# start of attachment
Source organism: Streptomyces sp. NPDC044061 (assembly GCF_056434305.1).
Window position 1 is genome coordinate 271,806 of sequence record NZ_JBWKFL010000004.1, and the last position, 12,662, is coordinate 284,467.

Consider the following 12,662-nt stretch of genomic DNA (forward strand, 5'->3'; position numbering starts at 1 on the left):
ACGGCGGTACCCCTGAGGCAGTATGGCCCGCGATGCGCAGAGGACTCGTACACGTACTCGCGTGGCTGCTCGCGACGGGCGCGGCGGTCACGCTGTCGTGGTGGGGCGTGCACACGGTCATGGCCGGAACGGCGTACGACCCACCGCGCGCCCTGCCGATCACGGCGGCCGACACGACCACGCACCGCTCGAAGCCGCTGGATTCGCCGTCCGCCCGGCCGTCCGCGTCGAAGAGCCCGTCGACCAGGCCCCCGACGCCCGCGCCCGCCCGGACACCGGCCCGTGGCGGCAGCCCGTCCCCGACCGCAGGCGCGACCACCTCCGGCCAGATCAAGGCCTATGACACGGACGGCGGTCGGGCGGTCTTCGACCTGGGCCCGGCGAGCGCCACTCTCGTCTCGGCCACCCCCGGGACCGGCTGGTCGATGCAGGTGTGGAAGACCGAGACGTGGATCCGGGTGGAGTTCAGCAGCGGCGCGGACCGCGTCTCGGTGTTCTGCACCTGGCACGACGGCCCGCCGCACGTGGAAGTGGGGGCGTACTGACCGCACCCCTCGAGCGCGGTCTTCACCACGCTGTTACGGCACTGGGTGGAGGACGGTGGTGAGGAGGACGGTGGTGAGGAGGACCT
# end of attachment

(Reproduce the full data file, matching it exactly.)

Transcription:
Source organism: Streptomyces sp. NPDC044061 (assembly GCF_056434305.1).
Window position 1 is genome coordinate 271,806 of sequence record NZ_JBWKFL010000004.1, and the last position, 12,662, is coordinate 284,467.

Consider the following 12,662-nt stretch of genomic DNA (forward strand, 5'->3'; position numbering starts at 1 on the left):
ACGGCGGTACCCCTGAGGCAGTATGGCCCGCGATGCGCAGAGGACTCGTACACGTACTCGCGTGGCTGCTCGCGACGGGCGCGGCGGTCACGCTGTCGTGGTGGGGCGTGCACACGGTCATGGCCGGAACGGCGTACGACCCACCGCGCGCCCTGCCGATCACGGCGGCCGACACGACCACGCACCGCTCGAAGCCGCTGGATTCGCCGTCCGCCCGGCCGTCCGCGTCGAAGAGCCCGTCGACCAGGCCCCCGACGCCCGCGCCCGCCCGGACACCGGCCCGTGGCGGCAGCCCGTCCCCGACCGCAGGCGCGACCACCTCCGGCCAGATCAAGGCCTATGACACGGACGGCGGTCGGGCGGTCTTCGACCTGGGCCCGGCGAGCGCCACTCTCGTCTCGGCCACCCCCGGGACCGGCTGGTCGATGCAGGTGTGGAAGACCGAGACGTGGATCCGGGTGGAGTTCAGCAGCGGCGCGGACCGCGTCTCGGTGTTCTGCACCTGGCACGACGGCCCGCCGCACGTGGAAGTGGGGGCGTACTGACCGCACCCCTCGAGCGCGGTCTTCACCACGCTGTTACGGCACTGGGTGGAGGACGGTGGTGAGGAGGACGGTGGTGAGGAGGACCT